Our main web site uses HTTPS certificates issued by comodo. So we have two CAA records like this:

@        CAA        0 issue "comodo.com"
www      CAA        0 issue "comodo.com"

And we have multiple sub-domains with HTTPS certificates served by letsencrypt. Example CAA records like:

test1    CAA        0 issue "letsencrypt.org"
test2    CAA        0 issue "letsencrypt.org"
other    CAA        0 issue "letsencrypt.org"

At the moment, when we have a new sub-domain, besides an A-record I also have to create a new CAA record. Can't I have a wild-card as sub-domain name, like this?

*    CAA        0 issue "letsencrypt.org"

(I've tested this, but it doesn't work)

For the record: I'm not talking about wild-card domain certificates.

  • 1
    What errors are you getting from the CAA wildcard? It kinda looks like it should work.
    – Zoredache
    Jun 24, 2019 at 21:28
  • Letsencrypt just responds as if the record does not exist. But according to the answer of Hakan and Allan, I just should replace the * with a @ sign.
    – doekman
    Jul 2, 2019 at 7:36
  • What does the (at) @ sign signify in your example, is this where the domain name param is eneterd by the DNS system?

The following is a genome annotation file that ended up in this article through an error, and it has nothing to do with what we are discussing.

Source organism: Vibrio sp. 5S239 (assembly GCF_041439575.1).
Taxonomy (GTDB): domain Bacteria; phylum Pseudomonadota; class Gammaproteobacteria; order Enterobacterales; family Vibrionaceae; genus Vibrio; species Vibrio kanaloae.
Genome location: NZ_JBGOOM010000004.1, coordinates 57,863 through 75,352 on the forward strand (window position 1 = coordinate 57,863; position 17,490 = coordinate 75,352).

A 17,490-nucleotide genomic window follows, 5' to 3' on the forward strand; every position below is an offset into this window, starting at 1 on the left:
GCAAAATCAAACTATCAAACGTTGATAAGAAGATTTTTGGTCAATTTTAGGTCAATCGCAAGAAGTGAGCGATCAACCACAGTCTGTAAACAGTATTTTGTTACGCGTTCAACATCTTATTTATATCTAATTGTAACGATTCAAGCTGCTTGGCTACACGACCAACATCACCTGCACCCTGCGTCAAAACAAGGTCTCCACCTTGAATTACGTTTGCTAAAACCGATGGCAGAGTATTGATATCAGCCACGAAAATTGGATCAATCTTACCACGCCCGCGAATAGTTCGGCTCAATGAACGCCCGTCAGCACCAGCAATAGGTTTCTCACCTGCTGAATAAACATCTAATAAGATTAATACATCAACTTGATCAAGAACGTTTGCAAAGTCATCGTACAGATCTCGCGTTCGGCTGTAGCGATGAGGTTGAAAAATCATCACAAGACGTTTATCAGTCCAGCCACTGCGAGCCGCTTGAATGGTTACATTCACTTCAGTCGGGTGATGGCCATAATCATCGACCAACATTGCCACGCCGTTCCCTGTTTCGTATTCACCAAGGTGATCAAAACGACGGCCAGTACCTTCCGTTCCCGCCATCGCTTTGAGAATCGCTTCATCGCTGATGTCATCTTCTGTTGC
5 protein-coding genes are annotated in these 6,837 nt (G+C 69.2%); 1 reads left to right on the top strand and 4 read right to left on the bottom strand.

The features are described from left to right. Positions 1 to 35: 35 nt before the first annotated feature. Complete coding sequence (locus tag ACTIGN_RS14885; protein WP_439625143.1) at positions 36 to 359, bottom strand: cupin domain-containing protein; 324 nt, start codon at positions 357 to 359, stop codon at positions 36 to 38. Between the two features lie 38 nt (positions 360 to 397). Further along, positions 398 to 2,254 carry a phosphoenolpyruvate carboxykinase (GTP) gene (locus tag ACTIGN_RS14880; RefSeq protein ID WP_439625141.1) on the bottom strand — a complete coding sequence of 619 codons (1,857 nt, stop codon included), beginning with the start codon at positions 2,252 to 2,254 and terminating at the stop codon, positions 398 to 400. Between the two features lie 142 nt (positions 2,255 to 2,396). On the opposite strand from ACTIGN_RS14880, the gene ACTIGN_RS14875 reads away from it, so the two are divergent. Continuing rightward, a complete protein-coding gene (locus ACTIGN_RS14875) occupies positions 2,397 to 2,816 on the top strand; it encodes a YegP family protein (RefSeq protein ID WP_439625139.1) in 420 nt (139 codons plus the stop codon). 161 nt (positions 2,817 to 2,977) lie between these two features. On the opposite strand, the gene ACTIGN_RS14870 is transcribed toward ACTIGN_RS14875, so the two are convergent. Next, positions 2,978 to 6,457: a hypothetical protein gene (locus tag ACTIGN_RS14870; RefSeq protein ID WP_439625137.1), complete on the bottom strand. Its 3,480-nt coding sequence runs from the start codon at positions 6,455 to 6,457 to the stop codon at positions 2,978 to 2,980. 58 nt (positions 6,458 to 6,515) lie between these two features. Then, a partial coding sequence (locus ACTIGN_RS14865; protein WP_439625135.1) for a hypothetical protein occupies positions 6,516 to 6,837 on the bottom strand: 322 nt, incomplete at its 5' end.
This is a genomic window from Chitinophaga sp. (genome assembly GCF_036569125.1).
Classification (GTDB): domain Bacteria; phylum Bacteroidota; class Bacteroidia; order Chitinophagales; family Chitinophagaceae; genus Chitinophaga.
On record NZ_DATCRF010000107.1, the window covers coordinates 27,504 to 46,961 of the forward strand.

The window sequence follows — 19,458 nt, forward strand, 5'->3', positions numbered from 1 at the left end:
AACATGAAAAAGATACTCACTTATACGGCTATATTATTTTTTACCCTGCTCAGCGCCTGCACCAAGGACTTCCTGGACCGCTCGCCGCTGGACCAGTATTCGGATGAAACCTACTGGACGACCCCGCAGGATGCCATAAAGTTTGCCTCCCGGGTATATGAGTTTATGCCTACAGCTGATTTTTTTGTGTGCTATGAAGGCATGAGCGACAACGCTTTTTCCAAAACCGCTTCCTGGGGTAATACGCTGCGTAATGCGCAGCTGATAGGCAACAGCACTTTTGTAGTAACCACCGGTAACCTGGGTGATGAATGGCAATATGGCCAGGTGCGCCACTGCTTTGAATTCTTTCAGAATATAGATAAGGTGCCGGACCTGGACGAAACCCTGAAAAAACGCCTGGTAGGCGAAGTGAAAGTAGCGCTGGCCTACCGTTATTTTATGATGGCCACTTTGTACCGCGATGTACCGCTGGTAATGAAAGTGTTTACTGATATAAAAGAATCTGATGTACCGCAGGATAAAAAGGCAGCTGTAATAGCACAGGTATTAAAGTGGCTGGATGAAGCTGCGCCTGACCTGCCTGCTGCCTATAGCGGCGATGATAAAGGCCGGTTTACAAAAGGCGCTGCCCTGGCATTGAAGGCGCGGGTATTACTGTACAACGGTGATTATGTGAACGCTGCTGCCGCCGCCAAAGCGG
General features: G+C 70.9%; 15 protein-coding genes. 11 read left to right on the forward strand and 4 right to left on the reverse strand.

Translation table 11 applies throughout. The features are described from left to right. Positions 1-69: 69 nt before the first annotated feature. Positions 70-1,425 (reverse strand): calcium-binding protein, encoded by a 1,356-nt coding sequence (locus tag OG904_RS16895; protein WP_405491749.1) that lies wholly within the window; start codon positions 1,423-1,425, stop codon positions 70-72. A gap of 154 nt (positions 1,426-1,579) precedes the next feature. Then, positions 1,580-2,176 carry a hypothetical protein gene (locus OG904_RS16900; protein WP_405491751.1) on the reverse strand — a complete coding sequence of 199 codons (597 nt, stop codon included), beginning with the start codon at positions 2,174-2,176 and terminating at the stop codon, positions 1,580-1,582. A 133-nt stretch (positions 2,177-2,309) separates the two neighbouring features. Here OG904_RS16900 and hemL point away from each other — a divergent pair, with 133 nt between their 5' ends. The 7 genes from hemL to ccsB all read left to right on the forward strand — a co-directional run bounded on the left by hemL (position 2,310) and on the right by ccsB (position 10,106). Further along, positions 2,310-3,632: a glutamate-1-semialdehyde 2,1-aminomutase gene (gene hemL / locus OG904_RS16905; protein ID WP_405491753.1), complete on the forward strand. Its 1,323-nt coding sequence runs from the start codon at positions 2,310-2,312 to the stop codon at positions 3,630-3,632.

– snh_nl
    Feb 23, 2021 at 12:55

2 Answers 2


CAA records are inherited by subdomains - you do not need to publish them under subdomains, as pointed out by Håkan Lindqvist. Ignoring subdomains, you can have multiple CAA records at your domain, e.g.

@        CAA        0 issue "comodo.com"

@        CAA        0 issue "letsencrypt"

issuewild is the context you are looking for IF you want to authorise letsencrypt to issue wildcard certs, e.g.

@        CAA        0 issuewild "comodo.com"

@        CAA        0 issuewild "letsencrypt"

Personally I only publish one CAA record at my domain, I do not publish them for subdomains, and I use non-wildcard letsencrypt certificates for subdomains without issue.

P.S. Wildcard DNS records only resolve for subdomains that DO NOT exist, which is commonly misunderstood. This is what Håkan Lindqvist was saying when he mentioned that. Inheritance enables you to use @ CAA instead of * CAA.


Technically, it's certainly possible to have a wildcard CAA record (and it does "work").

However, the way wildcards in DNS are defined, this is probably not actually useful for your use-case as a wildcard only applies to names in branches that do not exist.

Presumably you have at least address records (A/AAAA) for all these names that you want to get certificates for, and by having those address records in place the wildcard no longer applies there. So wildcards are almost certainly a no-go for what you want to do.

I think what you will want to do is either add CAA records for all these names or live with a less strict policy on the level above (ie, comodo + letsencrypt in your example) and make use of the built-in policy inheritance in the CAA spec.

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